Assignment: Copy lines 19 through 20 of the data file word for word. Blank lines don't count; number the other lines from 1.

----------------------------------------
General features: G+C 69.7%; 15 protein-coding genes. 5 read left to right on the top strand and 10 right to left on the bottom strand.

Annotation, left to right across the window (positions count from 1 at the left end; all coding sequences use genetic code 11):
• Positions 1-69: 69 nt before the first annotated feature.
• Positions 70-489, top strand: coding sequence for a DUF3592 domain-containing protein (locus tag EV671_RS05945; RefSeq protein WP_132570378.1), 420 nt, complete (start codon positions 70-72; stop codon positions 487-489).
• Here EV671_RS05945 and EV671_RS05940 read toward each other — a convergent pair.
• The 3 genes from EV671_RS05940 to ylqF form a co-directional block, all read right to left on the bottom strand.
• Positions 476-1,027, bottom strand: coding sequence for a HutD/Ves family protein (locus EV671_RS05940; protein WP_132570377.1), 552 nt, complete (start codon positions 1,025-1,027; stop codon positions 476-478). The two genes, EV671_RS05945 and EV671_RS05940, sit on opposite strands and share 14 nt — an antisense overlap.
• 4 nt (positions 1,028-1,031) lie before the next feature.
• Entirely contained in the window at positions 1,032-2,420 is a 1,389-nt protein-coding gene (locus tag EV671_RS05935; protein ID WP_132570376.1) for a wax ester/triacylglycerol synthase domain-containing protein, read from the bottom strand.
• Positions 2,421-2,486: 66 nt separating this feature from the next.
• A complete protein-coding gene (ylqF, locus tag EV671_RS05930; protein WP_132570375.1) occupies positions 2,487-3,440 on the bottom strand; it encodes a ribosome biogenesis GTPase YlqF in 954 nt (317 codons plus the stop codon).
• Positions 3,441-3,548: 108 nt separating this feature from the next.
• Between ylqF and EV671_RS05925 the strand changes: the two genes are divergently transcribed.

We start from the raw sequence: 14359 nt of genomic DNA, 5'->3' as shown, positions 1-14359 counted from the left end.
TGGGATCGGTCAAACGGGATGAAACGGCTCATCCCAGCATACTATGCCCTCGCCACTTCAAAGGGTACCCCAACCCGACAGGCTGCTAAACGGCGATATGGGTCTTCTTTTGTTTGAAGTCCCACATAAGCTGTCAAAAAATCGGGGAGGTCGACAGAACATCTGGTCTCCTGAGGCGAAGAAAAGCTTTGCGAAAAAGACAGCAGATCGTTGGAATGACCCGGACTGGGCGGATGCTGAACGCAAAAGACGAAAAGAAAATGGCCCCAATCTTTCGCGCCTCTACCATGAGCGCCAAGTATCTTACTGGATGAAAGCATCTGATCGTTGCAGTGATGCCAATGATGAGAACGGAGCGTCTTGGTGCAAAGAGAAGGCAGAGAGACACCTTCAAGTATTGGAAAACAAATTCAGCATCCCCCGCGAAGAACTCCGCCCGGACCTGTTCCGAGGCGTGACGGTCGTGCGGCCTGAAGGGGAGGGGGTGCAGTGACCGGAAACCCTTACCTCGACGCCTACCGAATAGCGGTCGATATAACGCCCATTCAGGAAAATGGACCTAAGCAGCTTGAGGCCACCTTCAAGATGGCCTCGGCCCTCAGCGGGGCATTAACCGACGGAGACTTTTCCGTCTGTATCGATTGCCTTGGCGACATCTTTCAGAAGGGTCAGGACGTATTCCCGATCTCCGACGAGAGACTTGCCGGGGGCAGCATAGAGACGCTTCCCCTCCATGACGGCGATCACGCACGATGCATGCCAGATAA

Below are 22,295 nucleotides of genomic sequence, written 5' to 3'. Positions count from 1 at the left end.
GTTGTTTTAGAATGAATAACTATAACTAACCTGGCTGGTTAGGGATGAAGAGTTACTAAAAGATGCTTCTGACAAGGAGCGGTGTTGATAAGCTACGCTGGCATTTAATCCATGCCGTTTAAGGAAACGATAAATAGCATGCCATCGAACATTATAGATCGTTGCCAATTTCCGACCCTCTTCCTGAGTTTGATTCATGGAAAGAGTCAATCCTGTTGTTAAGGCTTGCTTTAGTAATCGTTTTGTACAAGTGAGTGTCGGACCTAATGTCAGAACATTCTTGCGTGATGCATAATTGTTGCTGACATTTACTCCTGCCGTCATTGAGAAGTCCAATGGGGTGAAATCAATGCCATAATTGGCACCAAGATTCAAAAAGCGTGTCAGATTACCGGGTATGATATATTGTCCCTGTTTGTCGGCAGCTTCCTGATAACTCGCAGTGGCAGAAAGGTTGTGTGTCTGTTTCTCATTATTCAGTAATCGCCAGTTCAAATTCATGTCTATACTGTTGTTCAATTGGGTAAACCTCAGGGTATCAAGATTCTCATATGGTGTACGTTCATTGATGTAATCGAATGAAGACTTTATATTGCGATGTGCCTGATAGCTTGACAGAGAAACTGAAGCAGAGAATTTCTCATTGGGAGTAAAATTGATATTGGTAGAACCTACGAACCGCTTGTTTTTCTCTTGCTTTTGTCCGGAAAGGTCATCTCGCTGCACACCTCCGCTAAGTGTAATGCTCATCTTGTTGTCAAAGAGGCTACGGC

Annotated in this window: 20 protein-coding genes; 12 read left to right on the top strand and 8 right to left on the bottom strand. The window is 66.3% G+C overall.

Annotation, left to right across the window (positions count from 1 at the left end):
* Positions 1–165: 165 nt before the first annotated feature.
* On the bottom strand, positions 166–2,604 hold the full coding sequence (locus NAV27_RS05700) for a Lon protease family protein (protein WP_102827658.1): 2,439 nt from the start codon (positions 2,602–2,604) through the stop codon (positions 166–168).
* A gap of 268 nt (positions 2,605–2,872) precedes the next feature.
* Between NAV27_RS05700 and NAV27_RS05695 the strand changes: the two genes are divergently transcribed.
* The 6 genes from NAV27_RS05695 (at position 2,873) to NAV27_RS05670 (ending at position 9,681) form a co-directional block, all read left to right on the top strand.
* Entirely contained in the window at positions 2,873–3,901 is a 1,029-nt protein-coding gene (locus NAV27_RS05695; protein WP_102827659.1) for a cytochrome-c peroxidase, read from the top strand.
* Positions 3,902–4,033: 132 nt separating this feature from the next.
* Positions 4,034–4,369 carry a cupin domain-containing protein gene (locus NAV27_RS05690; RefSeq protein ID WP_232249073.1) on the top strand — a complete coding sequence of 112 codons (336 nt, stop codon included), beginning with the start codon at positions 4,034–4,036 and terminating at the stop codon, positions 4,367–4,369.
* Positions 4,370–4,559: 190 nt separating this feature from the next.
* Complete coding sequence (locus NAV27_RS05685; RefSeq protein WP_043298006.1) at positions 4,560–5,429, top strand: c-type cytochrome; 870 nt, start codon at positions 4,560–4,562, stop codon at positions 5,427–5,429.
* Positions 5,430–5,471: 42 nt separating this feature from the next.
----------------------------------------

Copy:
Annotation, left to right across the window (positions count from 1 at the left end):
* Positions 1–165: 165 nt before the first annotated feature.